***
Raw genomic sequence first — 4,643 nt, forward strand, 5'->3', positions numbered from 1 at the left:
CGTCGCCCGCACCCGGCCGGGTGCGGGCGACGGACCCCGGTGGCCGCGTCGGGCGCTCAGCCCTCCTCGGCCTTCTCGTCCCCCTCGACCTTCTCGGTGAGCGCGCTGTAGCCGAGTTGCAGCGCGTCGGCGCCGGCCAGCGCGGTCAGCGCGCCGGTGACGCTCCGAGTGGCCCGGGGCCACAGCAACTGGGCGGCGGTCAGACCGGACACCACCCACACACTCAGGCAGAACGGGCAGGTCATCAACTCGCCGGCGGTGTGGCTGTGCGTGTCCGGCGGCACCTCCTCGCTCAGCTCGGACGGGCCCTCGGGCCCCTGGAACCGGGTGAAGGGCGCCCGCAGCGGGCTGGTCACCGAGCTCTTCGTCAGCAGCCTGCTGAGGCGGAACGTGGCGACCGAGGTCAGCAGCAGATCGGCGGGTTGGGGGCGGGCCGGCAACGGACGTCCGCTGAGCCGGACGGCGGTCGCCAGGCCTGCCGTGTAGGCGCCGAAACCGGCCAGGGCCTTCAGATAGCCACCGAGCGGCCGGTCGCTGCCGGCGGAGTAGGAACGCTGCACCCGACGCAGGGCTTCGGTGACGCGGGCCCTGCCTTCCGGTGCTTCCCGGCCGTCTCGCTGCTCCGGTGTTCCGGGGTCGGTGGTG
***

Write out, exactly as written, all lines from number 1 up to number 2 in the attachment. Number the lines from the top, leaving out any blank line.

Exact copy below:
Raw genomic sequence first — 4,643 nt, forward strand, 5'->3', positions numbered from 1 at the left:
CGTCGCCCGCACCCGGCCGGGTGCGGGCGACGGACCCCGGTGGCCGCGTCGGGCGCTCAGCCCTCCTCGGCCTTCTCGTCCCCCTCGACCTTCTCGGTGAGCGCGCTGTAGCCGAGTTGCAGCGCGTCGGCGCCGGCCAGCGCGGTCAGCGCGCCGGTGACGCTCCGAGTGGCCCGGGGCCACAGCAACTGGGCGGCGGTCAGACCGGACACCACCCACACACTCAGGCAGAACGGGCAGGTCATCAACTCGCCGGCGGTGTGGCTGTGCGTGTCCGGCGGCACCTCCTCGCTCAGCTCGGACGGGCCCTCGGGCCCCTGGAACCGGGTGAAGGGCGCCCGCAGCGGGCTGGTCACCGAGCTCTTCGTCAGCAGCCTGCTGAGGCGGAACGTGGCGACCGAGGTCAGCAGCAGATCGGCGGGTTGGGGGCGGGCCGGCAACGGACGTCCGCTGAGCCGGACGGCGGTCGCCAGGCCTGCCGTGTAGGCGCCGAAACCGGCCAGGGCCTTCAGATAGCCACCGAGCGGCCGGTCGCTGCCGGCGGAGTAGGAACGCTGCACCCGACGCAGGGCTTCGGTGACGCGGGCCCTGCCTTCCGGTGCTTCCCGGCCGTCTCGCTGCTCCGGTGTTCCGGGGTCGGTGGTG